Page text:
In the front row, strumming daintly with index finger, sat another queen of gospel music who is claimed by Chicago: 91-year-old Sallie Martin. She remembers well those early days back in the '30s, when she was professionally teamed with Thomas A. Dorsey (``Georgia Tom'' of blues fame).
Dorsey, frequently labeled ``the father of gospel,'' is credited with infusing blues and jazz into spirituals and hymns to create black gospel. He composed more than 400 gospel songs, his most famous being ``Precious Lord.'' And during the cruel days of the Great Depression, he and Martin livened up black churches with their gospel music, promising good to the poorest of the downtrodden. Originally from Georgia, Dorsey and Martin adopted Chicago years ago, and both still live here.
Listening to the array of entertainment, Martin nods approval to the contemporizing of gospel. But she has definite ideas as to where gospel should be sung. She's not in favor of the nightclub circuit.
``That's the same as feedin' the children's bread to dogs; they're [nightclub patrons] not thinkin' about the Word. They're thinkin' about another drink.'' There's a better atmosphere for receiving the Word,'' says this regal songstress, whose business acumen led her to found a publishing company to produce gospel sheet music.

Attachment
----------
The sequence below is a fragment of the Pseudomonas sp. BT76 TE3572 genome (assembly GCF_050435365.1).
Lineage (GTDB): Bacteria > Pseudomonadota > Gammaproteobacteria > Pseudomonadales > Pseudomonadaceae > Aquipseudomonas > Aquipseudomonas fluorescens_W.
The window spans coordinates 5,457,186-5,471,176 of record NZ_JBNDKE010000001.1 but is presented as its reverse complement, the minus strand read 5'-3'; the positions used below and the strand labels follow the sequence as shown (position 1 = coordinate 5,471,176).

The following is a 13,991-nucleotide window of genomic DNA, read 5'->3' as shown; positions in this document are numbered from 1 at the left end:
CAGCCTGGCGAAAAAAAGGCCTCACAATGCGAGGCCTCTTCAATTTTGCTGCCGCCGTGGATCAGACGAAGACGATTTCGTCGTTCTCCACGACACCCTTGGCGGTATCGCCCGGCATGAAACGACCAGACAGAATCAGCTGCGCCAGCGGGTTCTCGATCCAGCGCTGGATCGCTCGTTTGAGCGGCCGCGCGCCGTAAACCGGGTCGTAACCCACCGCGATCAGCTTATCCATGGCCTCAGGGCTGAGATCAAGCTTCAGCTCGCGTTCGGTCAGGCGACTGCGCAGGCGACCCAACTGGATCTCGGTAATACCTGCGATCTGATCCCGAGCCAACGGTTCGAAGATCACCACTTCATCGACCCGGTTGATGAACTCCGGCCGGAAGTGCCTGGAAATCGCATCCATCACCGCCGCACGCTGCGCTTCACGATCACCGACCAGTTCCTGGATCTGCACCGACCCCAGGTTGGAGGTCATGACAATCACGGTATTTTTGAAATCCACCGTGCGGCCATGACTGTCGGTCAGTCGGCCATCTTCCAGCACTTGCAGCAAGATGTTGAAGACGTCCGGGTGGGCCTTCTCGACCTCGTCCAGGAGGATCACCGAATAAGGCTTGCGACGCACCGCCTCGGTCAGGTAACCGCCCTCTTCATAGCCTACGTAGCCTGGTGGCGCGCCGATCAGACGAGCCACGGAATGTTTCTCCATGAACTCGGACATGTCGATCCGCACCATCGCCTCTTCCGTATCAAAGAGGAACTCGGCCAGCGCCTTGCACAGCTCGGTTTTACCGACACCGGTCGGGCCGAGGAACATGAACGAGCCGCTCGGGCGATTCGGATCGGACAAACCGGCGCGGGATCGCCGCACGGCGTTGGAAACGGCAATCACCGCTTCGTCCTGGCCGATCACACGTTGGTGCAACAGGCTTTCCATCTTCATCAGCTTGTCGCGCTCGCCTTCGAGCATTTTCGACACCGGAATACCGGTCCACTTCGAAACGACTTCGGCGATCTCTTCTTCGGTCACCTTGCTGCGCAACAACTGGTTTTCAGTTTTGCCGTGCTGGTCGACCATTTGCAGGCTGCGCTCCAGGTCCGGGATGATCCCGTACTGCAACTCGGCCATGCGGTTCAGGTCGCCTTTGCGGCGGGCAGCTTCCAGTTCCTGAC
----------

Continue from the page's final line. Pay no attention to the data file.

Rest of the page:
``I sing now like I did then. If the spirit comes, it moves me. If I feel nothin', I move nothin','' says Martin, warning modern gospel singers to be ``moved'' by the spirit, not cash.
CLEARLY, gospel music is big business today. Figures inside and outside the recording industry put gospel at somewhere between 4 percent and 7 percent of the 4.4 billion recording sales nationwide in 1985, while classical tallied 5 percent and jazz, 3 percent. That figure is up from the early '70s, when gospel was generally lumped in the musical category of ``All others.''
The upsurge in sales comes largely from ``crossovers.'' That's when gospel singers remain gospel singers, cutting their albums for the gospel market, but - if fortune smiles - their recordings cross over into the musical mainstream, because white youth often find their music wholly danceable, despite the holy lyrics. This phenomenon burst forth in 1969, when teen-ager Edwin Hawkins and choir members recorded some songs to raise funds for their church. Their album included a Baptist hymn, ``Oh Happy Day,'' which was picked up by an underground rock station to become a crossover hit.
But crossover coups can bring criticism to a gospel singer's doorstep from the more conservative church elements. Nobody knows this better than three festival performers, Tramaine Hawkins, the Winans, and Jessy Dixon.
Unfortunately, midway through Dixon's performance on the festival's final night, the clouds ripped open, unleashing a downpour. Thousands fled. Scores stayed. An hour later, when the rain slackened to showers, the thousands streamed back to their seats. Umbrellas went up, bobbing to the beat. And the concert went on.
It takes more than a Noah-style deluge to halt a hallelujah weekend in Chicago. Amen.